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Many local authorities offer leisure cards. These can help you pay for activities that you might like to do when you get a break from caring.
They're often available to people claiming benefits such as Income Support, Employment and Support Allowance, Carer's Allowance and benefits for disabled people, students over 18 in full-time education and people over 60. The eligibility requirements vary between areas, but there's a good chance that you'll qualify if you're a carer with a low income.
Local authorities usually make a small annual charge for the card, from £1 up to around £15. You'll probably be asked for some proof of your entitlement, such as a statement of entitlement for Income Support or an official letter.
Discount leisure cards can give you discounts of between 10 and 50% on activities, services and entertainment. These range from sporting activities at local leisure centres to cinemas, theatres, libraries, museums, hairdressers and beauty salons.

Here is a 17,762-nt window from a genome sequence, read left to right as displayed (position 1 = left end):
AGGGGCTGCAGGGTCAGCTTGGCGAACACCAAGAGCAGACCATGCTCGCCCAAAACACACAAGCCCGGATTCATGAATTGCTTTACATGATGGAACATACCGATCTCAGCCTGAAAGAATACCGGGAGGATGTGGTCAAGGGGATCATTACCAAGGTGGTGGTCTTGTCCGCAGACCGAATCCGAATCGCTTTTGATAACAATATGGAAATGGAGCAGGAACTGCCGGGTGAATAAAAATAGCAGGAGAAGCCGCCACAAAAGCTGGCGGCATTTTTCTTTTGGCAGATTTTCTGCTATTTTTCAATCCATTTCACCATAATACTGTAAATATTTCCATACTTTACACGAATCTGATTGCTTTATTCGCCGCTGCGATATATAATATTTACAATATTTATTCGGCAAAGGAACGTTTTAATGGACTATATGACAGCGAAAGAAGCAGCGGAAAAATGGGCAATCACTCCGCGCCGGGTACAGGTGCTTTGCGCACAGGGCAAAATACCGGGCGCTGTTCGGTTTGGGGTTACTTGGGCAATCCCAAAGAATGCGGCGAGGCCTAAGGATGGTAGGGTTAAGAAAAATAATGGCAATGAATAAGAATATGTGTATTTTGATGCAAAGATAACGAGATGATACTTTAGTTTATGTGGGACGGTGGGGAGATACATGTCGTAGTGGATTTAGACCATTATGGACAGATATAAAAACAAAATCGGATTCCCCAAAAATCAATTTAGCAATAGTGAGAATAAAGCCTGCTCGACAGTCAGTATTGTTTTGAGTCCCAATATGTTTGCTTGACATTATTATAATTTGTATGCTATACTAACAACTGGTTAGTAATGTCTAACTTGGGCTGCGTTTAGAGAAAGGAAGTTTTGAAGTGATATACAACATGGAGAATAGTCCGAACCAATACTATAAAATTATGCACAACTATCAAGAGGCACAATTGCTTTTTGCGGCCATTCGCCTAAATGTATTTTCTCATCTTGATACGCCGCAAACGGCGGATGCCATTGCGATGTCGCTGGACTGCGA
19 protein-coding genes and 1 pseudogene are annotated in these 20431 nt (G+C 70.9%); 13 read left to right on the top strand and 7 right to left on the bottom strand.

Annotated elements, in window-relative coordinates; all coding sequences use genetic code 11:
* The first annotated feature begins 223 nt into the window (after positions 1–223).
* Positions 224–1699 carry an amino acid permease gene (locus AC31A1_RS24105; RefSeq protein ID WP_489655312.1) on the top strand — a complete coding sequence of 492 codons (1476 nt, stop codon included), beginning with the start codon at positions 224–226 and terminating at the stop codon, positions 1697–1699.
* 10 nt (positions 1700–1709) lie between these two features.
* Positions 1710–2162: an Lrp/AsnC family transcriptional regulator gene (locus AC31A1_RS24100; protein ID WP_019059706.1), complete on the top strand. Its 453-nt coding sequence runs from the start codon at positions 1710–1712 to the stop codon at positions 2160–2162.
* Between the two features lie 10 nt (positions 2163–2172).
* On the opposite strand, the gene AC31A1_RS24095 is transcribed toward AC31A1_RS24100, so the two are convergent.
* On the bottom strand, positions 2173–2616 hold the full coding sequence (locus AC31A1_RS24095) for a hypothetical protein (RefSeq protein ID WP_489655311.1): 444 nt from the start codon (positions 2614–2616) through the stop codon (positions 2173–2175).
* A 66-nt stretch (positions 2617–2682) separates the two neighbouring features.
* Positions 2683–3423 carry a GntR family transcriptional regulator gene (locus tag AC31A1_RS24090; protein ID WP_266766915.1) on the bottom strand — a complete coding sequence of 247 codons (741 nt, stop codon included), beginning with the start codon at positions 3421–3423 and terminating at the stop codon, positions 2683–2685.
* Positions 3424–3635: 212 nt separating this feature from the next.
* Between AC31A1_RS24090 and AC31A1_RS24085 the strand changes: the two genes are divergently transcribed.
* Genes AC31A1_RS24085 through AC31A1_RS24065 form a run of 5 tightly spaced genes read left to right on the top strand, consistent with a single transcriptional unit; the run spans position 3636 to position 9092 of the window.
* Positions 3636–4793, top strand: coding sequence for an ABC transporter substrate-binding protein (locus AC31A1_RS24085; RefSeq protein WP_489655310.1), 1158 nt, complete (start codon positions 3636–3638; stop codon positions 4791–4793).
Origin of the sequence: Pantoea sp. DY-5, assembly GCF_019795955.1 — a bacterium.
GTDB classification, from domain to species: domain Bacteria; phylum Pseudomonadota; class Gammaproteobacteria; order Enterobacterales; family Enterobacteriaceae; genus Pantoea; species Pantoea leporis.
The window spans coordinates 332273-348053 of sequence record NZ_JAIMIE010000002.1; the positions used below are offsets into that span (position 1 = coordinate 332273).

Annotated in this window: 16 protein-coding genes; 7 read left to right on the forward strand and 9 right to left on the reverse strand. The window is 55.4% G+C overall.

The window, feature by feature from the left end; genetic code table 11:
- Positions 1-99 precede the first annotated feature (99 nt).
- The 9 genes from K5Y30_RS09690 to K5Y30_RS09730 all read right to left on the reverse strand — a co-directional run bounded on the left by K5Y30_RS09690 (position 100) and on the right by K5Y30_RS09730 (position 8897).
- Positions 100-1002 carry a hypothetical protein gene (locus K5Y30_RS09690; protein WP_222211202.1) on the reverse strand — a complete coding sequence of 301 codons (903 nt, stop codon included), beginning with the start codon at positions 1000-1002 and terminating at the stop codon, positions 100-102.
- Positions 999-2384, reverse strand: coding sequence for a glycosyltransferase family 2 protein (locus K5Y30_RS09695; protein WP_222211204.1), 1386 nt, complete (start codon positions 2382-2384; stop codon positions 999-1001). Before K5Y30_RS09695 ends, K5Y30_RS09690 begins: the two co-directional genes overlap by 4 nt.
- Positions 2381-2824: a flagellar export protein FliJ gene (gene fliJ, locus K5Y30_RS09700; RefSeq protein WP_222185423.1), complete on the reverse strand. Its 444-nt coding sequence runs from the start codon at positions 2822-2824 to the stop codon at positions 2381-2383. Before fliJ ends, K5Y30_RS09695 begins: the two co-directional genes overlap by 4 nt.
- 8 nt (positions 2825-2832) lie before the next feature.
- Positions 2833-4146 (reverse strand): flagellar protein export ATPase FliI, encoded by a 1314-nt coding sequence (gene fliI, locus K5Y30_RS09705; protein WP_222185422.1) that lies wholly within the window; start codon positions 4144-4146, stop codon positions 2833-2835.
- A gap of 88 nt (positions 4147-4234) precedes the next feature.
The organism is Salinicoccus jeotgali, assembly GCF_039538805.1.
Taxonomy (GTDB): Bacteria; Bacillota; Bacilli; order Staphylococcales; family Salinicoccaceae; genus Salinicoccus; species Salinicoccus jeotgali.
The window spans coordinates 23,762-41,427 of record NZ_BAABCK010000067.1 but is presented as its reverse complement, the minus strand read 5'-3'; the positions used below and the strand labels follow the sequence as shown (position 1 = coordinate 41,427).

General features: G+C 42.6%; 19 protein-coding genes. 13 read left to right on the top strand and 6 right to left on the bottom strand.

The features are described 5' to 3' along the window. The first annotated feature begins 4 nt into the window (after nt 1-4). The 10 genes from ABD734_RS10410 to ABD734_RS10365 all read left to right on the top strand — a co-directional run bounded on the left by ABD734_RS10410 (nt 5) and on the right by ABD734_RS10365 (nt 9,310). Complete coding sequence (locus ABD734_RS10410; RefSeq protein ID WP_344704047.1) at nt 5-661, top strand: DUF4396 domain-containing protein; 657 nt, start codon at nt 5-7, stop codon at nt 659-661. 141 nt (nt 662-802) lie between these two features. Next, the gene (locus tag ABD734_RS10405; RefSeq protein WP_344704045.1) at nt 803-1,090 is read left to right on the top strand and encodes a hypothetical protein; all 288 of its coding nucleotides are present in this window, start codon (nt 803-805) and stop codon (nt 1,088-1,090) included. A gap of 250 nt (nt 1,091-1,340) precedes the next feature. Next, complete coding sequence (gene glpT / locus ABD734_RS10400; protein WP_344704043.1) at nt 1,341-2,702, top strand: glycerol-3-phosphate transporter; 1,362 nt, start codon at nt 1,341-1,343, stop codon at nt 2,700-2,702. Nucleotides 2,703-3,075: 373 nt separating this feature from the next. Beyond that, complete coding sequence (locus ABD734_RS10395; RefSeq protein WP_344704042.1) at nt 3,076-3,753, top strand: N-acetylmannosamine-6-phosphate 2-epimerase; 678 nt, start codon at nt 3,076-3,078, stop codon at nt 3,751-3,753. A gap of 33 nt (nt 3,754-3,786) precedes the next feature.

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Asking friends and family to help
Friends and family can provide an important network for you and the person you care for, especially when you need a break from caring. They can provide care for free and without any bureaucracy. They also offer the advantage of already knowing you and the person you care for, and may already know about the care needs of the person you care for.
However, friends and family are not the same as paid professional careworkers, and regular caring can place the same stresses on them that you may feel yourself. They may also be unable or unwilling to commit to giving you a break when you need it, especially if you are caring for much of the time.
If you're finding it difficult to get alternative care, your local carers' centre or Crossroads Care branch can give you information about local support. Use the directory of local carers' services to find your nearest local carers' centre or care service.
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Click on the bar below to find out more about the practicalities of planning a break away without the person you care for.